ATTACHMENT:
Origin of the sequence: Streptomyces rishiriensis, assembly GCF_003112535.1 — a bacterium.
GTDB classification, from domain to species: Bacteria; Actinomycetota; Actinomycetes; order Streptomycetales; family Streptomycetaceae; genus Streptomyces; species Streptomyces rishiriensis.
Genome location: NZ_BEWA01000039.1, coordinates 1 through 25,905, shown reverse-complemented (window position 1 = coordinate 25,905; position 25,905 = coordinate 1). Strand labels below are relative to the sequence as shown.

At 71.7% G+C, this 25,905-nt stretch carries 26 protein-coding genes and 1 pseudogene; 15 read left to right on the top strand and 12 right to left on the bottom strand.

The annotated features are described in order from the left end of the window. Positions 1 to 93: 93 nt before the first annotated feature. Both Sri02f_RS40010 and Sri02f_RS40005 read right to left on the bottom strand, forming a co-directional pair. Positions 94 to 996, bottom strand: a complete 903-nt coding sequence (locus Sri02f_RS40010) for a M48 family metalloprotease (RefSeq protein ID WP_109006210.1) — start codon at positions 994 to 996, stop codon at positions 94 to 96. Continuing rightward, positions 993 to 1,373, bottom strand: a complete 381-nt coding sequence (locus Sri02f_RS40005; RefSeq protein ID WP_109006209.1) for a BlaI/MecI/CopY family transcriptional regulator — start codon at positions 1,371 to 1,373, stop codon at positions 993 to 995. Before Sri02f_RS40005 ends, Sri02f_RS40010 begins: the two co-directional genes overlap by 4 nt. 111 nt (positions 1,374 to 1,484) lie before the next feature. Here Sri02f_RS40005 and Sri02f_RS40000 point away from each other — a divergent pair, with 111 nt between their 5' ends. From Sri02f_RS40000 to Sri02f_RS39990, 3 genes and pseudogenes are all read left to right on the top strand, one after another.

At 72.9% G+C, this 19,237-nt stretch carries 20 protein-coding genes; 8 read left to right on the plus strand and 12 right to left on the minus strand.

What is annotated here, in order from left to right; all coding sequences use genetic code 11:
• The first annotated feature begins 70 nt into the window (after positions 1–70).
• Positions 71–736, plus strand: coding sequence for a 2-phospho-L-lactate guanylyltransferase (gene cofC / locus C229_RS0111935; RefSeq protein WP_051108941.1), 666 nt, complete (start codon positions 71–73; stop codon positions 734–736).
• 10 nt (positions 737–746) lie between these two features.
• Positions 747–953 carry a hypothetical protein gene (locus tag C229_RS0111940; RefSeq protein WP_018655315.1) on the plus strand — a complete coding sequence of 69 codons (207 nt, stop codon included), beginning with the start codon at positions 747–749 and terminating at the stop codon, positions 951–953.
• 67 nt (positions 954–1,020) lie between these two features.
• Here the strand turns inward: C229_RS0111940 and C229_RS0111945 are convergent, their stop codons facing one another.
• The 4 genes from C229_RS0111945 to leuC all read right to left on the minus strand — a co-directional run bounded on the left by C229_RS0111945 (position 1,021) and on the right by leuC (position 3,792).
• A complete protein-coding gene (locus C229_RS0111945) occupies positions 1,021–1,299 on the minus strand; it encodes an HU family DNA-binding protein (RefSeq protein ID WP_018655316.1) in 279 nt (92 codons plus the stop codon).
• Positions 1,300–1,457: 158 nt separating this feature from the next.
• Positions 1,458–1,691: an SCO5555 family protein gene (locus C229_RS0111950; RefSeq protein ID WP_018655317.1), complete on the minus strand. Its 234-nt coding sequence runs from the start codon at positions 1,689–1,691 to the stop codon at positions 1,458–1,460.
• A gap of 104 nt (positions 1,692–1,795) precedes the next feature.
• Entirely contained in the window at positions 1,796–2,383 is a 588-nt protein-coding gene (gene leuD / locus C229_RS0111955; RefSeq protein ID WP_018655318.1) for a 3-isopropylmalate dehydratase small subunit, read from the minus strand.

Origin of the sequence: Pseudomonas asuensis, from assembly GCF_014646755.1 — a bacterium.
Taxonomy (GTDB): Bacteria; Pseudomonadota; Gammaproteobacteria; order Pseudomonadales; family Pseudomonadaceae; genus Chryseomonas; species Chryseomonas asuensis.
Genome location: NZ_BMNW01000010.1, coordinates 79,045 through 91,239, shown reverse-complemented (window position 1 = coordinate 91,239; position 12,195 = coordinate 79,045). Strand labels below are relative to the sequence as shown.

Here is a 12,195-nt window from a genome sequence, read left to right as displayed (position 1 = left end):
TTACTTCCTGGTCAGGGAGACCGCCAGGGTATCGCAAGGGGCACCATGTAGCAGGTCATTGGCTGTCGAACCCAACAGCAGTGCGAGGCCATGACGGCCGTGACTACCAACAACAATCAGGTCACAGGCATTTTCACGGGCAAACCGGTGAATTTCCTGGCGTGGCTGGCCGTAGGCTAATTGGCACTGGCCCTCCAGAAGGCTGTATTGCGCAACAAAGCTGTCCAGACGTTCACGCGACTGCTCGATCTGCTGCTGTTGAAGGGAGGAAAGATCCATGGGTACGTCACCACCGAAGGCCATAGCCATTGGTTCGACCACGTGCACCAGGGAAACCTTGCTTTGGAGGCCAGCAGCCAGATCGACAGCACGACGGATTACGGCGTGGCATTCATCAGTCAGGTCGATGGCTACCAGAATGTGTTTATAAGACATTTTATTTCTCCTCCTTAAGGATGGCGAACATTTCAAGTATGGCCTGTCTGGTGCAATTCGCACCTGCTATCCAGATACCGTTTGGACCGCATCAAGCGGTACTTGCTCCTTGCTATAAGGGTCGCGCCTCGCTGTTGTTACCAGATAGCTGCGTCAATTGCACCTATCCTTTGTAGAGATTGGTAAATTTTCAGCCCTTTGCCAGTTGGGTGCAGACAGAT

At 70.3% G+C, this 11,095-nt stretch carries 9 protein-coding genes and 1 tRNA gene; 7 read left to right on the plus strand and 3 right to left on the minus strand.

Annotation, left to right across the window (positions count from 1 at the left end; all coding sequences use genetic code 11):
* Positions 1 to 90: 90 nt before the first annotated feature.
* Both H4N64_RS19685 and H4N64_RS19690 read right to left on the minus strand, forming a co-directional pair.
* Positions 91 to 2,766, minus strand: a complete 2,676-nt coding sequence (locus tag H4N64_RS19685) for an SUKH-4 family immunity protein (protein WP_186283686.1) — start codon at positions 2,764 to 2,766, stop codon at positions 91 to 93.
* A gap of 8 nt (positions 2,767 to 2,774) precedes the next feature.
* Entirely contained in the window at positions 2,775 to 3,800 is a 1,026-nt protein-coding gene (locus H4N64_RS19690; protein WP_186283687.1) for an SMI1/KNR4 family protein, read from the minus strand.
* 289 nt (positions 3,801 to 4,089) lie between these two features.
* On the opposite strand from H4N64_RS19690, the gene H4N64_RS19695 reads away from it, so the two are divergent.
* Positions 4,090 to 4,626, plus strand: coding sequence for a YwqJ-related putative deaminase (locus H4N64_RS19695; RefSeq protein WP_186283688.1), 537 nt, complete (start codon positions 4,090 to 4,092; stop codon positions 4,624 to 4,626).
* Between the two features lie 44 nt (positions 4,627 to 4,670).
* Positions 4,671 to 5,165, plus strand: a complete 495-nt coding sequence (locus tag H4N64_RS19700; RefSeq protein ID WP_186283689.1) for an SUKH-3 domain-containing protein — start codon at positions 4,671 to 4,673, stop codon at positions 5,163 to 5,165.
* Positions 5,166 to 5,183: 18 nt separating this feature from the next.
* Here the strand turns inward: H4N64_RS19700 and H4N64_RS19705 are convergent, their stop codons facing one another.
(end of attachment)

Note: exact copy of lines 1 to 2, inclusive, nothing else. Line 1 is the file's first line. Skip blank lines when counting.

Origin of the sequence: Streptomyces rishiriensis, assembly GCF_003112535.1 — a bacterium.
GTDB classification, from domain to species: Bacteria; Actinomycetota; Actinomycetes; order Streptomycetales; family Streptomycetaceae; genus Streptomyces; species Streptomyces rishiriensis.